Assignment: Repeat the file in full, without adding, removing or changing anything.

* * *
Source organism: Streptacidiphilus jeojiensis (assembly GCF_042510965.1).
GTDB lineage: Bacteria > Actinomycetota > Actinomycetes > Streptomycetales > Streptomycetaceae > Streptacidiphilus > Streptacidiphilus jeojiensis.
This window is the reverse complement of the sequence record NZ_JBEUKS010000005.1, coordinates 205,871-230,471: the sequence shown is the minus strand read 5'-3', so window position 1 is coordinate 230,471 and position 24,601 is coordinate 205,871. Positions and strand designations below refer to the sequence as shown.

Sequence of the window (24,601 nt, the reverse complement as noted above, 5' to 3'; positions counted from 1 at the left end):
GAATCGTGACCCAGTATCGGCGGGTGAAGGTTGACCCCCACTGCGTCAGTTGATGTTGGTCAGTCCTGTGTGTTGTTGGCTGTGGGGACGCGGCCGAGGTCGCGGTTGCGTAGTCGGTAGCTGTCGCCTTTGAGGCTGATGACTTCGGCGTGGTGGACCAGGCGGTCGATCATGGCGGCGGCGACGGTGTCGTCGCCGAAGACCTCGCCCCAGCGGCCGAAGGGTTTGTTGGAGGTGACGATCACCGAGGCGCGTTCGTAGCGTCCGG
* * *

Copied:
Source organism: Streptacidiphilus jeojiensis (assembly GCF_042510965.1).
GTDB lineage: Bacteria > Actinomycetota > Actinomycetes > Streptomycetales > Streptomycetaceae > Streptacidiphilus > Streptacidiphilus jeojiensis.
This window is the reverse complement of the sequence record NZ_JBEUKS010000005.1, coordinates 205,871-230,471: the sequence shown is the minus strand read 5'-3', so window position 1 is coordinate 230,471 and position 24,601 is coordinate 205,871. Positions and strand designations below refer to the sequence as shown.

Sequence of the window (24,601 nt, the reverse complement as noted above, 5' to 3'; positions counted from 1 at the left end):
GAATCGTGACCCAGTATCGGCGGGTGAAGGTTGACCCCCACTGCGTCAGTTGATGTTGGTCAGTCCTGTGTGTTGTTGGCTGTGGGGACGCGGCCGAGGTCGCGGTTGCGTAGTCGGTAGCTGTCGCCTTTGAGGCTGATGACTTCGGCGTGGTGGACCAGGCGGTCGATCATGGCGGCGGCGACGGTGTCGTCGCCGAAGACCTCGCCCCAGCGGCCGAAGGGTTTGTTGGAGGTGACGATCACCGAGGCGCGTTCGTAGCGTCCGG